by John M. Clearwater

06/01/1999

The purpose of this book is to examine the birth of bilateral strategic arms control between the United States and the Soviet Union during the Johnson Administration, from 1964 to 1969. It is about the time and the place of the birth of bilateral strategic arms control as it came about in the United States through the efforts of President Lyndon Johnson and Secretary of Defense Robert McNamara in the 1960s. This is the time of the birth of what quickly came to be known as SALT, or the Strategic Arms Limitation Talks. This inquiry firstly considers whether the move towards bilateral strategic arms control was institutional or personal. It then looks for the motivating factors: both theoretical and substantive. As few things have only a single cause, it is likely that we shall find th...

by John R. Fraser

11/28/2003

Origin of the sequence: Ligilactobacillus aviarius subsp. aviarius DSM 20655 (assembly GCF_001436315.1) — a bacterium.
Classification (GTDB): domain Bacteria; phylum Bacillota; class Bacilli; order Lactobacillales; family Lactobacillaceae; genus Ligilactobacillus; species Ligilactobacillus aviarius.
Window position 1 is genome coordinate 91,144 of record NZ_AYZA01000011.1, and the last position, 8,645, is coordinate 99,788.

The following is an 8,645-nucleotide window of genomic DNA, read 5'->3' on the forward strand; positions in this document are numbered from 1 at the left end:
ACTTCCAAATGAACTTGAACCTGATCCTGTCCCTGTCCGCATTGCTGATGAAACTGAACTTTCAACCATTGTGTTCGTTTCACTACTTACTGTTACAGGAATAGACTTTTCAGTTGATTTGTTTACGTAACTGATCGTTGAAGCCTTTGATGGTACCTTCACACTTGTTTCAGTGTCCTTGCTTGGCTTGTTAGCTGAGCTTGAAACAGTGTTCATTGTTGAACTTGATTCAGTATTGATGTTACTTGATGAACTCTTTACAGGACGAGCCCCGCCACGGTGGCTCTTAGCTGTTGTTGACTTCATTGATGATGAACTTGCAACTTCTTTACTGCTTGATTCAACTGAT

Terrorism was once a topic limited to certain sectors of the world, such as the Middle East or South Africa. However, in recent years, it appears that no one is safe in any part of the globe. A growing number of countries must take measures to protect citizens and visitors from the threat of terrorism. The Unites States of America is the latest addition to this list. It has become evident in recent years that terrorism is no longer a localized event, but rather an increasing global problem. It has also become obvious that terrorism requires a global solution as well. Evidence has been mounting that terrorist groups are beginning to connect and form alliances. This gives them greater strength and greater resources. It seems they are finding common ground and are beginning to coordinate effo...